On June 27, 1904, my great grandmother was born. Born Assunta Maria Filomena Iannacchione at 58 Cedar Street in Paterson, she was known as “Susan” or “Susie”. Her parents, Domenico Benedetto Iannacchione and Gabriela Antonia Carlini, were Italian immigrants from the village of San Pietro Avellana in the province of Molise. Her father, who went by his middle name, Benedetto, worked as a tailor, while Gabriela cared for the children at home. Although the family name is actually Iannacchione, they are commonly referred to as Tannachion. It seems as though the ‘I’ became a ’T’ and the last ‘e’ was dropped, thus transforming the name from Iannacchione to Tannachion.
A lot of Susan’s childhood is undocumented, though it is known that she grew up in what was called the “Sandy Hill” section of Paterson bouncing between houses on Cedar, Summer and Straight Streets. Her birth certificate states that she was the 8th child born of her parents’ marriage, but only 3 other children were living, though I know from research that she was their 5th living child.
When Susan was 16 years old, her older sister, Teresa, who was 15 years her senior, passed away from influenza and lobar pneumonia — she was just 30 years old and left her husband with 5 small children, ranging in age from 12 to 3. Teresa was interred in Holy Sepulchre Cemetery in Totowa, with a headstone that incorrectly states her name as Teresa Palomba (it’s actually Palumbo).
About 12 years later, on July 7, 1932, Susan gave birth to her first child, a girl, named Elizabeth (my grandmother). Just about 2 weeks after Elizabeth’s birth, Susan’s mother, Gabriela, passed away from a stroke on July 20th. 3 weeks after that and not widely known or discussed amongst the family, Susan married Elizabeth’s father, Anthony Pellegrini, exactly 5 weeks after giving birth to her, on August 1, 1932. At that time, Anthony had also gotten another woman, who we only know as “Theresa”, pregnant and on August 16th, that child was born — A boy, named Donald. Since Anthony had made the decision to marry Susan, Susan then made the decision to also raise Donald, since his mother could not care for him.
I’m unsure of timeframes, but my grandmother has told me that sometime after taking Donald in, Susan’s younger brother, Alfred Tannachion, offered to take Donald and raise him, so he and his wife began to do that. However, Susan quickly noticed that they weren’t properly caring for Donald and found him to often be dirty, so she took the baby back and started to care for him once again. After that, Anthony’s sister, Edith Pellegrini Guerrieri, formally adopted Donald and raised him as her own.
Following the birth of my grandmother in 1932, Susan and Anthony began to expand their family, starting with their 2nd child, David (Uncle Dave) in 1934, then another daughter, Amelia Gabriela, more commonly referred to as “Babsy”, in 1936.
August and September of 1937 turned out to be a horrible time for this family as they lost two children within 7 weeks of each other. Starting with a son, Robert, who was born prematurely on August 5, 1937 at 7 months gestation. Susan was outside putting laundry on the clothes line when she went into labor with the baby. He was born around 11:30 PM and lived for just 2 hours, before ultimately passing away at 1:30 AM on August 6th at Saint Joseph’s Hospital. The next day, my grandmother, who was 5, and Uncle Dave, who was almost 3, accompanied their dad as they buried baby Robert in Holy Sepulchre Cemetery in Totowa. My grandmother remembers going there and knows that the baby was buried in a wicker basket.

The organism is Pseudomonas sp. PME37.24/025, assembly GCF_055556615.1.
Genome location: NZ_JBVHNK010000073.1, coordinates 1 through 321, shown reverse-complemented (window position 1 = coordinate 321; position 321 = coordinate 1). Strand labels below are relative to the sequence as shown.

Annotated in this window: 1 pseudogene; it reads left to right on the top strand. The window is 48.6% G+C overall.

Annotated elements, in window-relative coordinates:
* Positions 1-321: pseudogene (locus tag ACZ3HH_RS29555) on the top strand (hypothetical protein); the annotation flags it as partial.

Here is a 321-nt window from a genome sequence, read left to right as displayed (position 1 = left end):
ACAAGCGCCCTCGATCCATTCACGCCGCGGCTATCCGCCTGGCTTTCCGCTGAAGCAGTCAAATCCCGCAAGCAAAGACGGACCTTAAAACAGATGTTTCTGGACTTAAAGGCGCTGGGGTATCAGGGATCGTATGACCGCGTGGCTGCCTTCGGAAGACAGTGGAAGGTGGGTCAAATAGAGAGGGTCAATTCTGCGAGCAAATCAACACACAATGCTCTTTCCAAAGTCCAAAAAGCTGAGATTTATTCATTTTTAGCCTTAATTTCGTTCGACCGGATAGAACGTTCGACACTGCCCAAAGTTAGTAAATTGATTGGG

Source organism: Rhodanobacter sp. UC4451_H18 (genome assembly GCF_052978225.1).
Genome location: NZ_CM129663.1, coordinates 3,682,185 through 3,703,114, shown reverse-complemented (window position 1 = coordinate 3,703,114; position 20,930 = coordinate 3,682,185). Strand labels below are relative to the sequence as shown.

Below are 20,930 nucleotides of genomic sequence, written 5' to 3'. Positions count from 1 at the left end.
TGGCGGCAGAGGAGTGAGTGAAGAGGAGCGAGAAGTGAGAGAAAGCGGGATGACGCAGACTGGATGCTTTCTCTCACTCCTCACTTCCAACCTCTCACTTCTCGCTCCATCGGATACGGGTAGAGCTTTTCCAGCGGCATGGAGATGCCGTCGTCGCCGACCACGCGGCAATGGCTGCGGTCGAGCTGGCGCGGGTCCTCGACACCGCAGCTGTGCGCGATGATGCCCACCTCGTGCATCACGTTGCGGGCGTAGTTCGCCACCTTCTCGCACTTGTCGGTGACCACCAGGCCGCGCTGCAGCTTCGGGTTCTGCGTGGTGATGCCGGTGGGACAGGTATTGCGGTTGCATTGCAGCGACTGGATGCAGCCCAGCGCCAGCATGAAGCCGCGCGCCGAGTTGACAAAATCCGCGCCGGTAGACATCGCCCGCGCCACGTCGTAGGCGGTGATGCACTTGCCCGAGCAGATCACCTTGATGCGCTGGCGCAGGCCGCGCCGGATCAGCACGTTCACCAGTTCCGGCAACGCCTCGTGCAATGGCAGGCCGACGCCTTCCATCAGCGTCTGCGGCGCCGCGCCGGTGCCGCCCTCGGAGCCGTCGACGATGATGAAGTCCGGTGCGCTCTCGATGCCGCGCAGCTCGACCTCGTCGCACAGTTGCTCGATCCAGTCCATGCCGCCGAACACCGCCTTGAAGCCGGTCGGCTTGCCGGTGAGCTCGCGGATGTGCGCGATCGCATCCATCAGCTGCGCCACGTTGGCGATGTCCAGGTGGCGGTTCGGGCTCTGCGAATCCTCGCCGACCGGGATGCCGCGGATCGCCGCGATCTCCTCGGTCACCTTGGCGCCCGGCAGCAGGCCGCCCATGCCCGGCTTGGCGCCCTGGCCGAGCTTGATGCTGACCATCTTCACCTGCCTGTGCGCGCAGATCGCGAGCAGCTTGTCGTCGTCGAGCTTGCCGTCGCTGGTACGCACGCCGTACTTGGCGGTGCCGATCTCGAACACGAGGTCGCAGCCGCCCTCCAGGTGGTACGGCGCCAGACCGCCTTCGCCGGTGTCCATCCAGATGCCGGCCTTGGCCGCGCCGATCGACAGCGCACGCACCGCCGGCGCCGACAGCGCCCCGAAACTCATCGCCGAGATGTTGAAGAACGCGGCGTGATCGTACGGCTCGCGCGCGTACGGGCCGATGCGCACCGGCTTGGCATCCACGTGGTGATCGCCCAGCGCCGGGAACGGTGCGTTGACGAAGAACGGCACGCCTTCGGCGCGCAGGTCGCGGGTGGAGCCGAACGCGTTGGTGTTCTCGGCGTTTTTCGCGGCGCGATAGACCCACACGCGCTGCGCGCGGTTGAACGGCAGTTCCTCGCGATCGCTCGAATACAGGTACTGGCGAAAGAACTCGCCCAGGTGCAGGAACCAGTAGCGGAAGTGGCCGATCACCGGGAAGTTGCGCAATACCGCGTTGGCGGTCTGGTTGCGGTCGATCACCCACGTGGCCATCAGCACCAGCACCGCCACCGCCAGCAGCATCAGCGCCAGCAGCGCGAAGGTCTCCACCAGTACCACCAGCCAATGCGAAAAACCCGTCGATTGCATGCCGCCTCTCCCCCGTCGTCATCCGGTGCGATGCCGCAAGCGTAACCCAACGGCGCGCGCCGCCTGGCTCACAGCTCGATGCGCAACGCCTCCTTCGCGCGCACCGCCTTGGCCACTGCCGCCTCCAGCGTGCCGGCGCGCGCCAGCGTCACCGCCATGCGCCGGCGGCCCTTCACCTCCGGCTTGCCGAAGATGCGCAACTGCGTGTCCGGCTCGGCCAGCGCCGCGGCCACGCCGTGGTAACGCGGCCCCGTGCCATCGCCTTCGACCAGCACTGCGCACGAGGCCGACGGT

Just a few weeks after losing baby Robert to prematurity and a underdeveloped respiratory system, Babsy, who was 17 months old, met what is probably the most horrific death I’ve come across in my research. Susan was in the kitchen of their Summer Street home (#480) and while boiling water to sanitize the diapers, the pot handle broke while taking the pot from the stove to the sink and the water poured all over Babsy, which destroyed her lungs. This accident occurred in the afternoon and at 1AM the next day, September 25, 1937, Babsy died. She was interred in Calvary Cemetery in Paterson, in a grave that she now shares with her grandmother, Amelia Martinelli Pellegrini, who died about 10 years later.
Following the deaths of Robert and Babsy, 3 more children were born from the marriage — Robert in 1937 (Uncle Bob), Amelia Diana in 1941 (Aunt Diana), and William Joseph in 1944 (Uncle Bill).
A year after Uncle Bill was born, Susan’s father, Benedetto, passed away in the family home at 395 Straight Street. Benedetto went into the bathroom and suffered respiratory failure and died. He was 80. He was buried with his wife and near their daughter, Teresa, in Holy Sepulchre Cemetery, under a stone that bears the "Iannachione" at the top.
The next 20 years are not documented too well, though the family began to expand, bringing in several grandchildren for Susan and Anthony. Anthony passed away just 6 days before Susan’s 61st birthday, on June 21, 1965 from a disease called glomerulonephritis that was paired with an anterior wall heart attack. Anthony was buried in Calvary Cemetery, not far from the grave that Babsy and his mother shared, under a large tree and just a small, simple stone that bears both his and Susan’s names.
Susan died at Valley Hospital in Ridgewood from complications caused by a tumor on her pituitary gland, on August 2, 1978. She was buried next to her husband in Calvary Cemetery and was survived by 5 children, 13 grandchildren and 1 great grandchild. To date, Susan has 4 living children, 13 living grandchildren (1 grandchild was born after her death and another, Dina Pellegrini Sisco, died in 2004), 27 great grandchildren and 5 great great grandchildren. In total, her and Anthony have 53 total descendants, both living and deceased.